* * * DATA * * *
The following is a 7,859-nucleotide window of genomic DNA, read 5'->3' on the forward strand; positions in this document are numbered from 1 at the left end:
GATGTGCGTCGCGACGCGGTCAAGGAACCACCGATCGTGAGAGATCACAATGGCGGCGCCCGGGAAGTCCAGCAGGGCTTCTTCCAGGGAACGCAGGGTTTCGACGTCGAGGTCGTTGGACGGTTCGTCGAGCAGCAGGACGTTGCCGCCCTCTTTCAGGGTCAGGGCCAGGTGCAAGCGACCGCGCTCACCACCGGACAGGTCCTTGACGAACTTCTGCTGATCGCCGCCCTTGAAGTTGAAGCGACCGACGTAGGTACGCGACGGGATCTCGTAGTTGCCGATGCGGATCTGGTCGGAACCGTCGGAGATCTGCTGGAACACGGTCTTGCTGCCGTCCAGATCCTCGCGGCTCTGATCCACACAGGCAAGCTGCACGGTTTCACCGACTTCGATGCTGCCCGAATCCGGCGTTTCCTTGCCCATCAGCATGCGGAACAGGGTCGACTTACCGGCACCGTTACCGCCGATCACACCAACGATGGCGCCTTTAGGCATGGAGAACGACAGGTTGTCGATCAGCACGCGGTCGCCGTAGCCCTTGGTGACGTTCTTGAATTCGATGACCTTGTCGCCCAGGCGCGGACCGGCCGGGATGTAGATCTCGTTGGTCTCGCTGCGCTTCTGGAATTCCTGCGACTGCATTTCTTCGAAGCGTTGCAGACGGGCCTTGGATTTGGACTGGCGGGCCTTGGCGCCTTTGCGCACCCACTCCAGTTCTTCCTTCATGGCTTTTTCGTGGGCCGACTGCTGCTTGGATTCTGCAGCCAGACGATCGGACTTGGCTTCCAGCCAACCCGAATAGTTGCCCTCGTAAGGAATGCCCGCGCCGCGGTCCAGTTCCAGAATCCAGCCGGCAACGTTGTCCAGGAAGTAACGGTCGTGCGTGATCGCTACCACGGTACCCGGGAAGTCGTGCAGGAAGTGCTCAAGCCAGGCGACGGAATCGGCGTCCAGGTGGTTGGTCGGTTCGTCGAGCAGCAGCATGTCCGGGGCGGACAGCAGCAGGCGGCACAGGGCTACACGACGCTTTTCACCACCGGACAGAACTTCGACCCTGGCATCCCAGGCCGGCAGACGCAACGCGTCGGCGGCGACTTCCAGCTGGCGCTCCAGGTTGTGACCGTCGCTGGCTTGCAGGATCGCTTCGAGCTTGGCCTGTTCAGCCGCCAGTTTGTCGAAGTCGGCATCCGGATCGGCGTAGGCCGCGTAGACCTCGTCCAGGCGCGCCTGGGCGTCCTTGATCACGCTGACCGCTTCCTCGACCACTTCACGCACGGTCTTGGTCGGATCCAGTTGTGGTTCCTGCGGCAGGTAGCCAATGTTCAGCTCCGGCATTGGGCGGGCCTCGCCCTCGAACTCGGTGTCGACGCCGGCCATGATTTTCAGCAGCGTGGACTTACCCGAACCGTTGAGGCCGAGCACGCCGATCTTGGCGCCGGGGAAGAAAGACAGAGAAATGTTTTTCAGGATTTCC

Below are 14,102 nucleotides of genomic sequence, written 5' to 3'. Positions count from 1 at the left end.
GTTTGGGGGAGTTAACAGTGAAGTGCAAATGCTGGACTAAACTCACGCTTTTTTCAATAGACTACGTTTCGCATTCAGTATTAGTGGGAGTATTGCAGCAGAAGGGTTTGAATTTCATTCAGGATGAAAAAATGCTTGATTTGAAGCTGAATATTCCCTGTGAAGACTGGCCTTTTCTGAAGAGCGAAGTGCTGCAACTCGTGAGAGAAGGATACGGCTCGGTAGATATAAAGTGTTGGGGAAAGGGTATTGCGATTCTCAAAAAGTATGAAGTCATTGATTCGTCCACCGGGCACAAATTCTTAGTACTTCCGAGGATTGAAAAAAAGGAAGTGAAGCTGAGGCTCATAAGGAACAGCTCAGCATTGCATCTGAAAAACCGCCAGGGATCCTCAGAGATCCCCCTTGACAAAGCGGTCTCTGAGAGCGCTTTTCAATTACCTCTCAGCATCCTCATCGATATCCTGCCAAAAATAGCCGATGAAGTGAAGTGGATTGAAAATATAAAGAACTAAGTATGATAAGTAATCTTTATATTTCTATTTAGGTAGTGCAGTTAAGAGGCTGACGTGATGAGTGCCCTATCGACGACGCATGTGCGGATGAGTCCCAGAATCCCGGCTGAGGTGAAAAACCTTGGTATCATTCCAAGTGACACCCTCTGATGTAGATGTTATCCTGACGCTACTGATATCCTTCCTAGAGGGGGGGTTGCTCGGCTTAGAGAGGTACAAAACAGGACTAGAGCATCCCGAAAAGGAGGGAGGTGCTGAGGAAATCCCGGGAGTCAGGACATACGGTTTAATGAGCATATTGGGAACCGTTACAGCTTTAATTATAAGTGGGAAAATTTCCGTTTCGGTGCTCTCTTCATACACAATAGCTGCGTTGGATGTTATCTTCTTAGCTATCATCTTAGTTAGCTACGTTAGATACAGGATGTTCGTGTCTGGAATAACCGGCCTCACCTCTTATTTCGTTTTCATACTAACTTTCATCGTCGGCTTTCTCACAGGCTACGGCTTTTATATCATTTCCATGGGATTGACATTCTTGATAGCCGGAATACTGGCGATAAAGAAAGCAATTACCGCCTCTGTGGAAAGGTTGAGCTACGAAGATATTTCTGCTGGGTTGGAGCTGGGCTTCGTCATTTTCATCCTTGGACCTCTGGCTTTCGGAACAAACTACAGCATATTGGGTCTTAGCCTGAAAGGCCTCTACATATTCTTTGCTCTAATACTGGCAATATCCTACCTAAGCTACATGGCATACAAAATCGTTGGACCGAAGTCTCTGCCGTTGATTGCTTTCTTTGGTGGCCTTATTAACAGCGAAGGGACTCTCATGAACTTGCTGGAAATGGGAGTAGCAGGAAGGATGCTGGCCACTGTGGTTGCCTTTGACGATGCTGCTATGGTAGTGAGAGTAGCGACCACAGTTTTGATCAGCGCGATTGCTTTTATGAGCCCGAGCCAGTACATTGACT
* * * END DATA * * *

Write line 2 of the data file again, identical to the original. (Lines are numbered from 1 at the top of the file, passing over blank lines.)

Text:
GATGTGCGTCGCGACGCGGTCAAGGAACCACCGATCGTGAGAGATCACAATGGCGGCGCCCGGGAAGTCCAGCAGGGCTTCTTCCAGGGAACGCAGGGTTTCGACGTCGAGGTCGTTGGACGGTTCGTCGAGCAGCAGGACGTTGCCGCCCTCTTTCAGGGTCAGGGCCAGGTGCAAGCGACCGCGCTCACCACCGGACAGGTCCTTGACGAACTTCTGCTGATCGCCGCCCTTGAAGTTGAAGCGACCGACGTAGGTACGCGACGGGATCTCGTAGTTGCCGATGCGGATCTGGTCGGAACCGTCGGAGATCTGCTGGAACACGGTCTTGCTGCCGTCCAGATCCTCGCGGCTCTGATCCACACAGGCAAGCTGCACGGTTTCACCGACTTCGATGCTGCCCGAATCCGGCGTTTCCTTGCCCATCAGCATGCGGAACAGGGTCGACTTACCGGCACCGTTACCGCCGATCACACCAACGATGGCGCCTTTAGGCATGGAGAACGACAGGTTGTCGATCAGCACGCGGTCGCCGTAGCCCTTGGTGACGTTCTTGAATTCGATGACCTTGTCGCCCAGGCGCGGACCGGCCGGGATGTAGATCTCGTTGGTCTCGCTGCGCTTCTGGAATTCCTGCGACTGCATTTCTTCGAAGCGTTGCAGACGGGCCTTGGATTTGGACTGGCGGGCCTTGGCGCCTTTGCGCACCCACTCCAGTTCTTCCTTCATGGCTTTTTCGTGGGCCGACTGCTGCTTGGATTCTGCAGCCAGACGATCGGACTTGGCTTCCAGCCAACCCGAATAGTTGCCCTCGTAAGGAATGCCCGCGCCGCGGTCCAGTTCCAGAATCCAGCCGGCAACGTTGTCCAGGAAGTAACGGTCGTGCGTGATCGCTACCACGGTACCCGGGAAGTCGTGCAGGAAGTGCTCAAGCCAGGCGACGGAATCGGCGTCCAGGTGGTTGGTCGGTTCGTCGAGCAGCAGCATGTCCGGGGCGGACAGCAGCAGGCGGCACAGGGCTACACGACGCTTTTCACCACCGGACAGAACTTCGACCCTGGCATCCCAGGCCGGCAGACGCAACGCGTCGGCGGCGACTTCCAGCTGGCGCTCCAGGTTGTGACCGTCGCTGGCTTGCAGGATCGCTTCGAGCTTGGCCTGTTCAGCCGCCAGTTTGTCGAAGTCGGCATCCGGATCGGCGTAGGCCGCGTAGACCTCGTCCAGGCGCGCCTGGGCGTCCTTGATCACGCTGACCGCTTCCTCGACCACTTCACGCACGGTCTTGGTCGGATCCAGTTGTGGTTCCTGCGGCAGGTAGCCAATGTTCAGCTCCGGCATTGGGCGGGCCTCGCCCTCGAACTCGGTGTCGACGCCGGCCATGATTTTCAGCAGCGTGGACTTACCCGAACCGTTGAGGCCGAGCACGCCGATCTTGGCGCCGGGGAAGAAAGACAGAGAAATGTTTTTCAGGATTTCC